Friday, November 25, 2011
SORRY, MRS. PATERNO, YOU CAN'T SWIM HERE ANYMORE
Buried beneath all the college football game highlights and the
dissection of Ndamukong Suh's stomp felt around the world, was
a small blurb about Sue Paterno, wife of the disgraced legendary
football coach at Penn State. JoePa's wife is an avid swimmer
who did her laps at the pool located inside the football facility
for many, many years. That was until the school, whom JoePa
put on the map, fired as its football icon amid the child-abuse
scandal. Sue arrived for her usual early-morning workout and
was told she could no longer use the facility. The former first
lady of Penn State, was being treated no better than a homeless
woman pushing her cart around State College. Sad, oh so very sad.
The visual of an elderly lady getting turned away from the
same facility that was virtually built by her husband who coached
there for more than 60 years is sad. The entire mess has turned
the smiles in Happy Valley upside down and they will remain
that way for quite some time.
Starting with the victims, the young boys who lost their innocence
to an alleged monster in Jerry Sandusky, a long-time defensive
coordinator, whom many in his "Second Mile" had come to
trust and lean on for guidance. It doesn't get much more depressing
and heinous than young boys get raped by a man who was 50-something.
It is sick, sad, and something that has forever stained the entire
university, much less the football program.
Every student-athlete, coach, administrator, who has graduated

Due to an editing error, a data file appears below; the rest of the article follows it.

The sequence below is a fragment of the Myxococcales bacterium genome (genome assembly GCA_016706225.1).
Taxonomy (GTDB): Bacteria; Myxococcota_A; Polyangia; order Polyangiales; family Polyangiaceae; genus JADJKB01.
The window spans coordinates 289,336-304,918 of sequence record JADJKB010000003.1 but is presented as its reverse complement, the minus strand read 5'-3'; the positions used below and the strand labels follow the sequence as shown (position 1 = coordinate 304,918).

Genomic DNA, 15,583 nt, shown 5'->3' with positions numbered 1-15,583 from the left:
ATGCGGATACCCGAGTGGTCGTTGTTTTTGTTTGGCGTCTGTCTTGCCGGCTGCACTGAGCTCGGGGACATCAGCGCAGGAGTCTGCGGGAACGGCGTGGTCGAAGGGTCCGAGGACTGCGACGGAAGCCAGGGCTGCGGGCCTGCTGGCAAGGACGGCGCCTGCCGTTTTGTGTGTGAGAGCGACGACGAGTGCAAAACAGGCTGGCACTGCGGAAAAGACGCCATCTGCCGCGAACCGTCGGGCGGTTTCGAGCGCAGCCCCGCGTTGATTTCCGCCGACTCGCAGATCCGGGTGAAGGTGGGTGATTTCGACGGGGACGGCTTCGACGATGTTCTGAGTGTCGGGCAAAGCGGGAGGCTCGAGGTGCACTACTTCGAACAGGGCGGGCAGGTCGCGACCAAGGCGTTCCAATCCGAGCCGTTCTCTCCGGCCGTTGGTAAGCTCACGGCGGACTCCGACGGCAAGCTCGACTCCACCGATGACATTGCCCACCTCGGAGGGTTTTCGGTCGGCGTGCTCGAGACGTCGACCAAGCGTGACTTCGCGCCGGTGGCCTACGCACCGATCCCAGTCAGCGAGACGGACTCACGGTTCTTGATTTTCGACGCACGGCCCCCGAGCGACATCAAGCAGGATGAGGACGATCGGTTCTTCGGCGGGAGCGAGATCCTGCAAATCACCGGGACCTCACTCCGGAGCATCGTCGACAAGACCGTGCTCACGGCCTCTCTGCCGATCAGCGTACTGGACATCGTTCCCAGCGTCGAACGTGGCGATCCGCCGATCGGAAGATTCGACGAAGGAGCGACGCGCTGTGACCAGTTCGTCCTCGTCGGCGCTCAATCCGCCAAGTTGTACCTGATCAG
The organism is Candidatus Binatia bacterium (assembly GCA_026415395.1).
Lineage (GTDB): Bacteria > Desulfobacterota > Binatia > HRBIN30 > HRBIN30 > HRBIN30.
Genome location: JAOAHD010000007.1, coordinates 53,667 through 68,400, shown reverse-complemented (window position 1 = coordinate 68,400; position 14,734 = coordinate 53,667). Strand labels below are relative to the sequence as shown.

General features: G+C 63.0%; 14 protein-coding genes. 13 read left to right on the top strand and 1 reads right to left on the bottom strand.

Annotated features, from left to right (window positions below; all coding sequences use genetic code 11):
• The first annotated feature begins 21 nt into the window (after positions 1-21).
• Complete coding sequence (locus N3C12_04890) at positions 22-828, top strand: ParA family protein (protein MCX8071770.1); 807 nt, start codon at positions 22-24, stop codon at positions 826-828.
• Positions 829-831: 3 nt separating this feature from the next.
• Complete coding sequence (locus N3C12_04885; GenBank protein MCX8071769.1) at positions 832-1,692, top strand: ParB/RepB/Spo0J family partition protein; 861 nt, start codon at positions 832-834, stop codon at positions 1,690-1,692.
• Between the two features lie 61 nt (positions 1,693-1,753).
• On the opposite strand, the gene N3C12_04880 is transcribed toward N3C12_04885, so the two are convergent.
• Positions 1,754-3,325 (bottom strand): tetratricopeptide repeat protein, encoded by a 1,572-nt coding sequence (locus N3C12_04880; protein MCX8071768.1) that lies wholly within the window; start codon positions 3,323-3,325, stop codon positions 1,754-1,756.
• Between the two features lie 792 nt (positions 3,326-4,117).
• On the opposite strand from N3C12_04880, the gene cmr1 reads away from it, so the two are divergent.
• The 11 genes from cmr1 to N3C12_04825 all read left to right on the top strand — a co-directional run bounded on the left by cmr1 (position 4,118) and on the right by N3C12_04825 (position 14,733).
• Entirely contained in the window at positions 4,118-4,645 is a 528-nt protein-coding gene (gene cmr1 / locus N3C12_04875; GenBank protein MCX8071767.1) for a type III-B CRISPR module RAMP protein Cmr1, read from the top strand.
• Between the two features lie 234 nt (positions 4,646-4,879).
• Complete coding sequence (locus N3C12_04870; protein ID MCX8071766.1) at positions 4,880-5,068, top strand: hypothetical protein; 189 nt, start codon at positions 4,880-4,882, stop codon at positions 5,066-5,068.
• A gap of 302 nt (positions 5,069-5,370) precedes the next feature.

from Penn State and matriculates there now will always have to
deal with the stigma of a child abuse scandal and an alleged
cover-up. Morale and the life of all of them has been sucked
out of because the world has a radar-lock on Penn State,
the school where helpless children who couldn't protect themselves,
were done wrong by people who could have.
Joe Paterno, who had been built up as a man of impeccable
character, integrity, and honesty, saw 60 years of good will
and good work, come crashing down like a house of cards.
Few people could ever say a bad word about Paterno, now
you can't find many who will say anything at all about
a coach who has the most victories in college football history.
That's how life sometimes works, a king one day, a pariah
the next. It's sad, oh so very sad. It'll be hard to find a situation
or scandal that produces as much gut-wrenching sadness as
the one at Penn State. Little boys got raped, an elaborate
cover-up to save a school and its reputation was exposed, and
the king, Paterno, and all his men, came crashing down, and his wife
can no longer use the pool. How sad it all is. How very, very